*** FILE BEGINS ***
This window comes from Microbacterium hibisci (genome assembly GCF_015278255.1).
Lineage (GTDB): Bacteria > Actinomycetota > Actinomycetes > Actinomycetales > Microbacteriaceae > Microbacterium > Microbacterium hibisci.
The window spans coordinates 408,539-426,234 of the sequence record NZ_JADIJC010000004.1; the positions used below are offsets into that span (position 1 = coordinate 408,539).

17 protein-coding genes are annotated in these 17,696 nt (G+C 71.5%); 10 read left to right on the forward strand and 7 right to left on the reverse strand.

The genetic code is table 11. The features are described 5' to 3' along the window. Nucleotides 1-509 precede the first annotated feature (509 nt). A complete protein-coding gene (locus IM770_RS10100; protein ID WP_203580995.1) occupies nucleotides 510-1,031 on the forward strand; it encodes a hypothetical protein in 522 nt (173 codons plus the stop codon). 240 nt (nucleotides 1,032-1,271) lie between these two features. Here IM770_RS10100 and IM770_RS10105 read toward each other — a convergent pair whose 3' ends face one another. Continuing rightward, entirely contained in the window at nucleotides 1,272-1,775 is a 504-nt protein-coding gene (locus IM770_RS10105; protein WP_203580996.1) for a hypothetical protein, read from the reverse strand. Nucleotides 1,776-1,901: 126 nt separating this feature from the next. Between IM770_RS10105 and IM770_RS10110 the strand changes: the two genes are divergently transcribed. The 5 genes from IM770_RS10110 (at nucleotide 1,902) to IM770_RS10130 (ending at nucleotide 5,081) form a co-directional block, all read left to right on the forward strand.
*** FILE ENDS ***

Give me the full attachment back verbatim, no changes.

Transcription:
This window comes from Microbacterium hibisci (genome assembly GCF_015278255.1).
Lineage (GTDB): Bacteria > Actinomycetota > Actinomycetes > Actinomycetales > Microbacteriaceae > Microbacterium > Microbacterium hibisci.
The window spans coordinates 408,539-426,234 of the sequence record NZ_JADIJC010000004.1; the positions used below are offsets into that span (position 1 = coordinate 408,539).

17 protein-coding genes are annotated in these 17,696 nt (G+C 71.5%); 10 read left to right on the forward strand and 7 right to left on the reverse strand.

The genetic code is table 11. The features are described 5' to 3' along the window. Nucleotides 1-509 precede the first annotated feature (509 nt). A complete protein-coding gene (locus IM770_RS10100; protein ID WP_203580995.1) occupies nucleotides 510-1,031 on the forward strand; it encodes a hypothetical protein in 522 nt (173 codons plus the stop codon). 240 nt (nucleotides 1,032-1,271) lie between these two features. Here IM770_RS10100 and IM770_RS10105 read toward each other — a convergent pair whose 3' ends face one another. Continuing rightward, entirely contained in the window at nucleotides 1,272-1,775 is a 504-nt protein-coding gene (locus IM770_RS10105; protein WP_203580996.1) for a hypothetical protein, read from the reverse strand. Nucleotides 1,776-1,901: 126 nt separating this feature from the next. Between IM770_RS10105 and IM770_RS10110 the strand changes: the two genes are divergently transcribed. The 5 genes from IM770_RS10110 (at nucleotide 1,902) to IM770_RS10130 (ending at nucleotide 5,081) form a co-directional block, all read left to right on the forward strand.